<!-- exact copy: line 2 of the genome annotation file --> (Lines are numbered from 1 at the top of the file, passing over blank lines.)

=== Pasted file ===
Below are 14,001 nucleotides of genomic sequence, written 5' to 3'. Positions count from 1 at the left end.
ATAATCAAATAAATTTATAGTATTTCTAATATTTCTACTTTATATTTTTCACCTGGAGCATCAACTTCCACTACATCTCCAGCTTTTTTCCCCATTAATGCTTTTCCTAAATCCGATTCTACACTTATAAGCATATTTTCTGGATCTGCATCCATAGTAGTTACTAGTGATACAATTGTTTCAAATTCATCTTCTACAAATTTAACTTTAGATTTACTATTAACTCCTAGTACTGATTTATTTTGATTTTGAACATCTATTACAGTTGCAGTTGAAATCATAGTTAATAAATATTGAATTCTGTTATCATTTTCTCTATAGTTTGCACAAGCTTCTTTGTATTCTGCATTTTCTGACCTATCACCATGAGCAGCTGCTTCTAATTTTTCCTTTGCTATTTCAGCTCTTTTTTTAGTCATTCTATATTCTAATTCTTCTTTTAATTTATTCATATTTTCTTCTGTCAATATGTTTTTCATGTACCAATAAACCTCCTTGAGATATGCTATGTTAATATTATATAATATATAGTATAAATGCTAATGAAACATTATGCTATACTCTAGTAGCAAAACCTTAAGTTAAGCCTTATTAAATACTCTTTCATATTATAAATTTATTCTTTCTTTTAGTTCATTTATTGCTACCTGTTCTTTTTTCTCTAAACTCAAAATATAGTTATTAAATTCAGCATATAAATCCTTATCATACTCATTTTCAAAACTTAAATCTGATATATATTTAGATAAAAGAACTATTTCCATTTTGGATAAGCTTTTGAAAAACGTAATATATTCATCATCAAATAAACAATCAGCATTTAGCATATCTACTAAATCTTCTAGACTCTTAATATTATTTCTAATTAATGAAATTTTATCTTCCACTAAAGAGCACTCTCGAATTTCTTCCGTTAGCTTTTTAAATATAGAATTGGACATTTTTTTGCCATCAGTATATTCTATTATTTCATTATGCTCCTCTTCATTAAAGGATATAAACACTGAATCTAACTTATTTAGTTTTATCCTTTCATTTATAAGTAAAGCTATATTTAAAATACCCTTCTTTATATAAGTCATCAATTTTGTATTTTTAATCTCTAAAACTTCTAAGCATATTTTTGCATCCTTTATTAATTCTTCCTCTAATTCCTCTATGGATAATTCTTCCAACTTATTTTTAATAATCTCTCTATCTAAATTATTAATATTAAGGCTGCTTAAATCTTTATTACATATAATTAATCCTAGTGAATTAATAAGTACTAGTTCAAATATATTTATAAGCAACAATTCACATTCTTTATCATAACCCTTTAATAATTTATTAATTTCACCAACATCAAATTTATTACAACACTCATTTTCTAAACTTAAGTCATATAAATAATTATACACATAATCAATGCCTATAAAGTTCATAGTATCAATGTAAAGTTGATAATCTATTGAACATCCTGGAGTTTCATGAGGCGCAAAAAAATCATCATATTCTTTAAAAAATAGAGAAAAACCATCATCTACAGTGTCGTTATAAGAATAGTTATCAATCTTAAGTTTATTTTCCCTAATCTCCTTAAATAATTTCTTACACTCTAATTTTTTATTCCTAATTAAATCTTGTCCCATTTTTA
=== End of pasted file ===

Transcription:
ATAATCAAATAAATTTATAGTATTTCTAATATTTCTACTTTATATTTTTCACCTGGAGCATCAACTTCCACTACATCTCCAGCTTTTTTCCCCATTAATGCTTTTCCTAAATCCGATTCTACACTTATAAGCATATTTTCTGGATCTGCATCCATAGTAGTTACTAGTGATACAATTGTTTCAAATTCATCTTCTACAAATTTAACTTTAGATTTACTATTAACTCCTAGTACTGATTTATTTTGATTTTGAACATCTATTACAGTTGCAGTTGAAATCATAGTTAATAAATATTGAATTCTGTTATCATTTTCTCTATAGTTTGCACAAGCTTCTTTGTATTCTGCATTTTCTGACCTATCACCATGAGCAGCTGCTTCTAATTTTTCCTTTGCTATTTCAGCTCTTTTTTTAGTCATTCTATATTCTAATTCTTCTTTTAATTTATTCATATTTTCTTCTGTCAATATGTTTTTCATGTACCAATAAACCTCCTTGAGATATGCTATGTTAATATTATATAATATATAGTATAAATGCTAATGAAACATTATGCTATACTCTAGTAGCAAAACCTTAAGTTAAGCCTTATTAAATACTCTTTCATATTATAAATTTATTCTTTCTTTTAGTTCATTTATTGCTACCTGTTCTTTTTTCTCTAAACTCAAAATATAGTTATTAAATTCAGCATATAAATCCTTATCATACTCATTTTCAAAACTTAAATCTGATATATATTTAGATAAAAGAACTATTTCCATTTTGGATAAGCTTTTGAAAAACGTAATATATTCATCATCAAATAAACAATCAGCATTTAGCATATCTACTAAATCTTCTAGACTCTTAATATTATTTCTAATTAATGAAATTTTATCTTCCACTAAAGAGCACTCTCGAATTTCTTCCGTTAGCTTTTTAAATATAGAATTGGACATTTTTTTGCCATCAGTATATTCTATTATTTCATTATGCTCCTCTTCATTAAAGGATATAAACACTGAATCTAACTTATTTAGTTTTATCCTTTCATTTATAAGTAAAGCTATATTTAAAATACCCTTCTTTATATAAGTCATCAATTTTGTATTTTTAATCTCTAAAACTTCTAAGCATATTTTTGCATCCTTTATTAATTCTTCCTCTAATTCCTCTATGGATAATTCTTCCAACTTATTTTTAATAATCTCTCTATCTAAATTATTAATATTAAGGCTGCTTAAATCTTTATTACATATAATTAATCCTAGTGAATTAATAAGTACTAGTTCAAATATATTTATAAGCAACAATTCACATTCTTTATCATAACCCTTTAATAATTTATTAATTTCACCAACATCAAATTTATTACAACACTCATTTTCTAAACTTAAGTCATATAAATAATTATACACATAATCAATGCCTATAAAGTTCATAGTATCAATGTAAAGTTGATAATCTATTGAACATCCTGGAGTTTCATGAGGCGCAAAAAAATCATCATATTCTTTAAAAAATAGAGAAAAACCATCATCTACAGTGTCGTTATAAGAATAGTTATCAATCTTAAGTTTATTTTCCCTAATCTCCTTAAATAATTTCTTACACTCTAATTTTTTATTCCTAATTAAATCTTGTCCCATTTTTA